Founded in 1842, Ridley's was the longest established brewer in Essex until 2005 when, struggling under high debt, Ridleys was bought up by it's behemoth East Anglian neighbour. The plant was closed and the brand assimilated into the wider GK business.
Old Bob is a "Strong Premium Ale", and at 5.1% abv they're not wrong about the clout.
It pours fairly flat, with a whiff of toffee and grass on the nose and a deep potent chestnut colour. The brief suggestion of a head makes a fast exit within seconds, like a sweetshop robber making off with a marshmallow.
First taste is a bit toffee, with some slidey citrus flavours segueing into darker fruit. It's quite pleasing, and the biscuit-malt lilt at the tail end is verging to sweet but capped off by a brush of hoppy bitterness.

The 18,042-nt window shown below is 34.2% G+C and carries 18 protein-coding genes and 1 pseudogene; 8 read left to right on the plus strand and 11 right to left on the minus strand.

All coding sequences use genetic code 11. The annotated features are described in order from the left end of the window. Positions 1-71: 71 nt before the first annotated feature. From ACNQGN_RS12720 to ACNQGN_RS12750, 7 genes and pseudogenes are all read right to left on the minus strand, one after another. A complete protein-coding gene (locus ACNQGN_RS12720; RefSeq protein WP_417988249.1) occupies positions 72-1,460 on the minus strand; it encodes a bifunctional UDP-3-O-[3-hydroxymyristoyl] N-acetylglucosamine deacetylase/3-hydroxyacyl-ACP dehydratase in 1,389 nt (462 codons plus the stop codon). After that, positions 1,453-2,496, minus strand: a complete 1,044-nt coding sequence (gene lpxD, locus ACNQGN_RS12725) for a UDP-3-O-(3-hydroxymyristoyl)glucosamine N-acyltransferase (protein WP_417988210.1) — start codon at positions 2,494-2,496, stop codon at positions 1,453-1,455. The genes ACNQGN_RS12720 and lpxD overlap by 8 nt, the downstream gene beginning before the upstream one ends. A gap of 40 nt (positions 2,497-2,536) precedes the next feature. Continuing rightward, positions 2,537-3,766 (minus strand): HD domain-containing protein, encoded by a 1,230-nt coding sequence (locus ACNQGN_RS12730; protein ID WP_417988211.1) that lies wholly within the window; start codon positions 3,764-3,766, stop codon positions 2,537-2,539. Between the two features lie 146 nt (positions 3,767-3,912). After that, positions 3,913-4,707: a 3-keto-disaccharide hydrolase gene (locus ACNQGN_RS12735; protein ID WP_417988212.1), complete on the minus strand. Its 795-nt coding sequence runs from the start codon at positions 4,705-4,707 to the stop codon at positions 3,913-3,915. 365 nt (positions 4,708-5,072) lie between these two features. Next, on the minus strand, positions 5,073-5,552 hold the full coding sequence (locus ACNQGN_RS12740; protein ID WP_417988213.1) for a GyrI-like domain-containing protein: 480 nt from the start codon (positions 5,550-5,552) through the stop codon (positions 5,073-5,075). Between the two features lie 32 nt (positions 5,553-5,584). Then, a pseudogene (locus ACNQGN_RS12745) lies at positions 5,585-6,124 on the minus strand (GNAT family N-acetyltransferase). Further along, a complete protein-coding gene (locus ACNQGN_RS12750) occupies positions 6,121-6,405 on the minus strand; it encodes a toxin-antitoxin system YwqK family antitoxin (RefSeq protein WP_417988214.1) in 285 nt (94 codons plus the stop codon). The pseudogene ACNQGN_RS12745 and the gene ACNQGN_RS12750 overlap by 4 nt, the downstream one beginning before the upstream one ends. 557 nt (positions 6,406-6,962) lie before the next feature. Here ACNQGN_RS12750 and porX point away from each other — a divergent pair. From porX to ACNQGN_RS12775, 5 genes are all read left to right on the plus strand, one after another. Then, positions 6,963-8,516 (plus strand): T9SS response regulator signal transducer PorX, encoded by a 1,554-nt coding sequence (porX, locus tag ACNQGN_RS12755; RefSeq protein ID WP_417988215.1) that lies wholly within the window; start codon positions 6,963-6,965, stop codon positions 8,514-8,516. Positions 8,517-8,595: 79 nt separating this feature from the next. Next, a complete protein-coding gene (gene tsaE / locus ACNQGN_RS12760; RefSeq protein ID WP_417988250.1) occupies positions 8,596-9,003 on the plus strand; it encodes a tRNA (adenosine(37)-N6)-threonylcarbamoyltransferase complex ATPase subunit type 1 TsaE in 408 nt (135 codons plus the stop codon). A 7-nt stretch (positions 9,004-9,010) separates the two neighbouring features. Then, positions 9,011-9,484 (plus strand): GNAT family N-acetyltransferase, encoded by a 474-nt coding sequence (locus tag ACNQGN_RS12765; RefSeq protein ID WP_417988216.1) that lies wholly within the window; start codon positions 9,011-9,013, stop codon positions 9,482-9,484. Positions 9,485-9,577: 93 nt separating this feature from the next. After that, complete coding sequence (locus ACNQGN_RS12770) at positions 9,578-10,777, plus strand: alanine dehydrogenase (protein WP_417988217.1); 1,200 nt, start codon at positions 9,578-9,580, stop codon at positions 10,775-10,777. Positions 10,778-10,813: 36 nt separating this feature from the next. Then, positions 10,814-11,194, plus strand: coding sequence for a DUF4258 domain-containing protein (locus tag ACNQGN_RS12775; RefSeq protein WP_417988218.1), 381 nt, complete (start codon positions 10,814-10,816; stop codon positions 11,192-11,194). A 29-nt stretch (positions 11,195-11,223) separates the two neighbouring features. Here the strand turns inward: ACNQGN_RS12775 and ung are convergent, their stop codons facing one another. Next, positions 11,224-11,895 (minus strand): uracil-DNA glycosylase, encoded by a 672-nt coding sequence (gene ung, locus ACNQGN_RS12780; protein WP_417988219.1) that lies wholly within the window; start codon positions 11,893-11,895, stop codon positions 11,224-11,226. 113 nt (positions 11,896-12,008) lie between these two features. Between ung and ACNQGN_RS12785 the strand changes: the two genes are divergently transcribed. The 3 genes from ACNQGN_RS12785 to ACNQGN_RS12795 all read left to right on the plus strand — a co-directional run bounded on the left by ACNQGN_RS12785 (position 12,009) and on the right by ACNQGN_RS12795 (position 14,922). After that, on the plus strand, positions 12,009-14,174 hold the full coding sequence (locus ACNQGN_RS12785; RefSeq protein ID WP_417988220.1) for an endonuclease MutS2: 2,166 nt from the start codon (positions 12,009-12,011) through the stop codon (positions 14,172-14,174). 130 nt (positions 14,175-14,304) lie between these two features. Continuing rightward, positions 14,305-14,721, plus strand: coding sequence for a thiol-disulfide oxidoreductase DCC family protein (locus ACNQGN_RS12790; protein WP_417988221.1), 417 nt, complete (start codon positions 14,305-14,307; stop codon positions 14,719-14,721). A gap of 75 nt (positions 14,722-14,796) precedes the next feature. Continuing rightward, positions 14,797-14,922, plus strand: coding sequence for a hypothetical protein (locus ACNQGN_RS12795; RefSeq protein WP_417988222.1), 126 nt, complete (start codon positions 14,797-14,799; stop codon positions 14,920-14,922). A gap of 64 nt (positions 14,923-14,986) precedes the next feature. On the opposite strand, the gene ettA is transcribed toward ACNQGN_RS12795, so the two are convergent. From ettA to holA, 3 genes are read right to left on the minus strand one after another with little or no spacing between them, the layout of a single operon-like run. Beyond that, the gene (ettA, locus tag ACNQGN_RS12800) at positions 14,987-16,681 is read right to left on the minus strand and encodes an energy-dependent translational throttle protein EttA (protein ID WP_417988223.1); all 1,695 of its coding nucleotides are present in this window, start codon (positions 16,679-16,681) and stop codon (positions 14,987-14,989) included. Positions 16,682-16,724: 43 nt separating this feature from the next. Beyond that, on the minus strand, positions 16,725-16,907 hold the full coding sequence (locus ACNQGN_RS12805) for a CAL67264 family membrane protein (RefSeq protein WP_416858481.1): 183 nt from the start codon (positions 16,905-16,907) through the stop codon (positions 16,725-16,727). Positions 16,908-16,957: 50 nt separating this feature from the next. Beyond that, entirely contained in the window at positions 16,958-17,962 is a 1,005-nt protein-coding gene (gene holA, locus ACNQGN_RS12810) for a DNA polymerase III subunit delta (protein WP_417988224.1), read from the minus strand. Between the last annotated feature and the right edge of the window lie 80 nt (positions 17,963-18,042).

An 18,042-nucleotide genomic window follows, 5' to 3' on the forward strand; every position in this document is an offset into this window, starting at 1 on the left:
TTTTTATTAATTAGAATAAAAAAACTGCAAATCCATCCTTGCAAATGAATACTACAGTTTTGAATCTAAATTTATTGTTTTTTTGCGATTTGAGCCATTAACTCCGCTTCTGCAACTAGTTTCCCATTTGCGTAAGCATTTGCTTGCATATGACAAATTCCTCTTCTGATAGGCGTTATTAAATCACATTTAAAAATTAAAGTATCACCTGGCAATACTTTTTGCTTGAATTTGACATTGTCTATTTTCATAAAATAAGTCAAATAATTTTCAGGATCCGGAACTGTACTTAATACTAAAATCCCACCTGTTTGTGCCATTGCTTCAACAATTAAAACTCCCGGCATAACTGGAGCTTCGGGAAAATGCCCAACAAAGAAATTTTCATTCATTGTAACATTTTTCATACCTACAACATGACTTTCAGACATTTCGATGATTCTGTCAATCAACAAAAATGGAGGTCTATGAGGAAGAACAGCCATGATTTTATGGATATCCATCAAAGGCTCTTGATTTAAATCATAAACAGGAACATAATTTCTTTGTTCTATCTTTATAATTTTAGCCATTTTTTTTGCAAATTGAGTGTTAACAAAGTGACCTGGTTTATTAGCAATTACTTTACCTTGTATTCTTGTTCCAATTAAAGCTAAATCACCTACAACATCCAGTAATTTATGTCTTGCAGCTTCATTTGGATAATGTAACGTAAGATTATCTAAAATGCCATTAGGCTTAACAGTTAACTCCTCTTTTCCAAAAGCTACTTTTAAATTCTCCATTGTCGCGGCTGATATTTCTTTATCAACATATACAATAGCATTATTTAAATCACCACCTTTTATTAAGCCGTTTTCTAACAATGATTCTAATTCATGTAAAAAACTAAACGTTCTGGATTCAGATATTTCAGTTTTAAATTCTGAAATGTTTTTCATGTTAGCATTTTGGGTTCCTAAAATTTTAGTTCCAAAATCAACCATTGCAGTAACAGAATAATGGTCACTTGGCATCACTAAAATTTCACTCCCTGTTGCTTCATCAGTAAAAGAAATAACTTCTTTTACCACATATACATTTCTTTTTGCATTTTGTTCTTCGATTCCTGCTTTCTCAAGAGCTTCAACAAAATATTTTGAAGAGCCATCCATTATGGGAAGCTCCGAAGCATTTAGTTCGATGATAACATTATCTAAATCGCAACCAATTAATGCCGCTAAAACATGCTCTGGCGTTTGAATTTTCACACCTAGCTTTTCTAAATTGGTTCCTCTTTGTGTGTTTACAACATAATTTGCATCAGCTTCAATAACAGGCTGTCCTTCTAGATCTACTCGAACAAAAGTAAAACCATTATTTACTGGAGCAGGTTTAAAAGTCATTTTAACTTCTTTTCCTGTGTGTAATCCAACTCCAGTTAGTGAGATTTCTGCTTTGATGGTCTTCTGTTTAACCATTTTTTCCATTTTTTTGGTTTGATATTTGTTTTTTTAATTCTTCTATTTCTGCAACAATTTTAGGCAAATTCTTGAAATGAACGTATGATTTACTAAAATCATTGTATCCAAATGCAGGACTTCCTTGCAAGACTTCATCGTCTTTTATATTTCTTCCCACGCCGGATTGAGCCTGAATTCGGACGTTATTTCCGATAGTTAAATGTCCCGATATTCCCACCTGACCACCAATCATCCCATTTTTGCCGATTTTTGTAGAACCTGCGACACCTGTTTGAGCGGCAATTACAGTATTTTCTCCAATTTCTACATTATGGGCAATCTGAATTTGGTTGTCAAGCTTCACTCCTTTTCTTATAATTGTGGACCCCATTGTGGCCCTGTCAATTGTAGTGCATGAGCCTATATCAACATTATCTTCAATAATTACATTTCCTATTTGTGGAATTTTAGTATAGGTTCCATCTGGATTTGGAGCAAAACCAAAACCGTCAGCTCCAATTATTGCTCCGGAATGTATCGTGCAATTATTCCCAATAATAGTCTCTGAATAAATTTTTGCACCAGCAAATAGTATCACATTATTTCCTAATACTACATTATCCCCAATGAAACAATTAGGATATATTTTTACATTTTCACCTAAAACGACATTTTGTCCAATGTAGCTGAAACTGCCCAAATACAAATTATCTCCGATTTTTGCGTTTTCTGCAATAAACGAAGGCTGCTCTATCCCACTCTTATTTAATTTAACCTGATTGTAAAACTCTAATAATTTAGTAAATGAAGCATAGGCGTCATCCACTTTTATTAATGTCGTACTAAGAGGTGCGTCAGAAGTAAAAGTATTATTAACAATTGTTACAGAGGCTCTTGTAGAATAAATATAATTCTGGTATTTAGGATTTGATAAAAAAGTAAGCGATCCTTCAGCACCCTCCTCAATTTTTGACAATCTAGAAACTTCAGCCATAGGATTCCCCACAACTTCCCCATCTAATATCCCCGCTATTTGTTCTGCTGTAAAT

The brewers making this have done some good work here - there's no doubt this is a sweet beer, but the tangy fruit and hops really staple it down so that it has no chance to become sickly.
The alcohol carries gravitas throughout, and the final effect is a creamy, robust cold-weather pint, well suited to the bottle.
I'll likely never get a chance to sample the original Ridley brews, but whatever you think of large brew corporations hoovering up smaller competition, this still stands as a fine ale.
7/10 - A fine example of acrobatic balance in the stronger pint. Rich, creamy quality.